Monday, 27 April 2015

Tuesday Poem: The Great Vision by Black Elk (Sioux)

'... Now I knew the sixth Grandfather was about to speak, he who was the Spirit of the Earth, and I saw that he was very old, but more as men are old.  His hair was long and white, his face was all in wrinkles and his eyes were deep and dim.  I stared at him, for it seemed I knew him somehow;  and as I stared, he slowly changed, for he was growing backwards into youth, and when he had become a boy, I knew that he was myself with all the years that would be mine at last.  When he was old again, he said: "My boy, have courage, for my power shall be yours, and you shall need it, for your nation on the earth will have great troubles.  Come."

... I looked below me where the earth was silent in a sick green light, and saw the hills look up afraid and the grasses on the hills and all the animals; and everywhere about me were the cries of frightened birds and sounds of fleeing wings.  I was the chief of all the heavens riding there, and when I looked behind me, all the twelve black horses reared and plunged and thundered and their manes and tails were whirling hail and their nostrils snorted lightning.  And when I looked below again, I saw the slant hail falling and the long, sharp rain, and where we passed, the trees bowed low and all the hills were dim.'

In my research into the mythologies of North America I've discovered an anthology compiled by Jerome Rothenberg called Technicians of the Sacred, published in 1968.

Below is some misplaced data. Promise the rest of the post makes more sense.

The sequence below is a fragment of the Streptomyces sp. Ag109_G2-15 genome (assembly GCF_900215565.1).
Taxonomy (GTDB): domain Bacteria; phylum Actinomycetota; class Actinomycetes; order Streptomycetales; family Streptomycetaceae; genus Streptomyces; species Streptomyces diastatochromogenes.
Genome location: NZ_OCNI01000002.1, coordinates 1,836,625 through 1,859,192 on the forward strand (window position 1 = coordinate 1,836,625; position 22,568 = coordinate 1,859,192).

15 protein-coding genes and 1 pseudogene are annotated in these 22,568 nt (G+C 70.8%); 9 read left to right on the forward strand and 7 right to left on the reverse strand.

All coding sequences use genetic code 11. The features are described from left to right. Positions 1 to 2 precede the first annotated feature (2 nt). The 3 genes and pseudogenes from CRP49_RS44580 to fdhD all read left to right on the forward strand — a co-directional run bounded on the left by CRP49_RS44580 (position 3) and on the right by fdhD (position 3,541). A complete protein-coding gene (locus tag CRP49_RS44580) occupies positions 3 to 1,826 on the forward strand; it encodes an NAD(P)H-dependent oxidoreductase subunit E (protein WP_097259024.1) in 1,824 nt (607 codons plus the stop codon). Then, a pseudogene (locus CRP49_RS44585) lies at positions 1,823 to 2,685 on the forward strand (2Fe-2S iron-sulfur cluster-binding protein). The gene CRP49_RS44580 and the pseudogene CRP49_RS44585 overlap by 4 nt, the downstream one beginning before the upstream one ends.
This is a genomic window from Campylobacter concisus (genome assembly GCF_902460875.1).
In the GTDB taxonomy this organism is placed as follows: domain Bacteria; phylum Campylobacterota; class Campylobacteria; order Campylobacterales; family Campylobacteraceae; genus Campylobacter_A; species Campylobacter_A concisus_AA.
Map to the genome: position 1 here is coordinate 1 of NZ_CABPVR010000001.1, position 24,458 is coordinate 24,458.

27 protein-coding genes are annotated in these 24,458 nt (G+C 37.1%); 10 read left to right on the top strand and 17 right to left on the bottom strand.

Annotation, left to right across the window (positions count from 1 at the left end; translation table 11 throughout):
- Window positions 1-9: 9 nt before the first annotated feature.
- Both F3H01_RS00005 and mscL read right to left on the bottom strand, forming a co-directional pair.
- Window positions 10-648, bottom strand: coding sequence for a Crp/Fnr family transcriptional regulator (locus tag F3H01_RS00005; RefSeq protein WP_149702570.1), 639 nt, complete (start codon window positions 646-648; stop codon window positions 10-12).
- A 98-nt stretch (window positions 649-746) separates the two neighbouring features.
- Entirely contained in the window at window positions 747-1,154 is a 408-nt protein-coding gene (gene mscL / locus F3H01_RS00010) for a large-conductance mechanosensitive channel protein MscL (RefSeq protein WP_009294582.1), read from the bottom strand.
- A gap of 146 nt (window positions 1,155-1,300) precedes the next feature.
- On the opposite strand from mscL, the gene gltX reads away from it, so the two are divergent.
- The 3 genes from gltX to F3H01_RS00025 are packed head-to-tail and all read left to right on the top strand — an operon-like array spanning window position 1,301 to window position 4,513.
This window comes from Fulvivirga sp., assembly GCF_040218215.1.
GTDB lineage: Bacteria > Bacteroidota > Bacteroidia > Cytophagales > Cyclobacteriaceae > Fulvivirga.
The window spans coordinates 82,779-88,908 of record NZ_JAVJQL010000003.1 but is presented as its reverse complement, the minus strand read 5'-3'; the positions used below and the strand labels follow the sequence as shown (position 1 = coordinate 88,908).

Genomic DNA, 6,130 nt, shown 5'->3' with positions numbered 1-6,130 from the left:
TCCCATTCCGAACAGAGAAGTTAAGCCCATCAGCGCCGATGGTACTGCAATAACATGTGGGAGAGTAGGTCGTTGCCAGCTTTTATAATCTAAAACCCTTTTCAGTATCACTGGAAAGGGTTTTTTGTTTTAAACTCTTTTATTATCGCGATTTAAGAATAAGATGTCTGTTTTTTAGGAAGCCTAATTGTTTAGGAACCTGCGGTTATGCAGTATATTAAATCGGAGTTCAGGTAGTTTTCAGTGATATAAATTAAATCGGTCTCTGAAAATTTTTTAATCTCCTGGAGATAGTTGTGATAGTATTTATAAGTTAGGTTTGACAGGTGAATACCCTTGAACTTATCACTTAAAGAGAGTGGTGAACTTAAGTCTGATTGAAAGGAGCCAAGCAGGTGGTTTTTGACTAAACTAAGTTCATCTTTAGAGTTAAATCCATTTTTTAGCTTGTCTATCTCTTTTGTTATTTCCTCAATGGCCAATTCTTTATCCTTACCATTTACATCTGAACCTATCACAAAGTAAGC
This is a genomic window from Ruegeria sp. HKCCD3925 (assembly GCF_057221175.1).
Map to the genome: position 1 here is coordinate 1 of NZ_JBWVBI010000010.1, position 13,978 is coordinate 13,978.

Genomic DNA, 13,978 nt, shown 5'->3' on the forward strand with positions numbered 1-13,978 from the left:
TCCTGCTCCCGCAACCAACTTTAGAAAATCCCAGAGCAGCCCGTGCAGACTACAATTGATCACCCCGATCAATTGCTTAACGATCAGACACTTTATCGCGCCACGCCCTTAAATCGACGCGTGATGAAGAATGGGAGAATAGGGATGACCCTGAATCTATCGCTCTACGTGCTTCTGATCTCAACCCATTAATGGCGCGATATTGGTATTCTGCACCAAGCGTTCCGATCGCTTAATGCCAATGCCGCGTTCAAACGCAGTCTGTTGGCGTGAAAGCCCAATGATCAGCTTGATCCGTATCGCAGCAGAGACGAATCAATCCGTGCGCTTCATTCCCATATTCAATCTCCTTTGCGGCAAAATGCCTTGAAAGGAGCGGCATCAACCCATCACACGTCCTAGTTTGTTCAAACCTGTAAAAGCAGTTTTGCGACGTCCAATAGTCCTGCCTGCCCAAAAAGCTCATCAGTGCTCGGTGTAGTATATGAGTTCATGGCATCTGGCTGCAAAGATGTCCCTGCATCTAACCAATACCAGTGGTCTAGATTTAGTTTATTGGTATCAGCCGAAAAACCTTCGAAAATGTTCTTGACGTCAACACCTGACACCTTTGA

It was very difficult to get hold of in the UK and most copies were beyond my price-range, but eventually I found a cheap second hand edition.  It was worth the trouble - there are some real gems in this book - both poetry and prose.   The above is from a long piece in three sections which seems to describe some kind of apocalypse and it has a psalm-like quality.  It's been written down as prose, but is clearly oral poetry.
'Black Elk' was born in 1863 and died in 1950.  He was a very famous visionary of the Oglala Lakota. The vision recorded above came to him when he was 9 years old.  His words have been  much quoted. This is one of my favourites - he got it right!



The Tuesday Poets are an international group who try to post a poem every Tuesday and take it in turns to edit the main website.  If you'd like to see what other Tuesday poets are posting please click over to the hub and take a look! 

2 comments:

  1. Based on the selection you've featured, it sounds a very interesting book.

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    1. It is, Helen. Not just North American mythology but also Maori, Pacific Island, Australian, Inuit, Asian and European. It's fascinating stuff!

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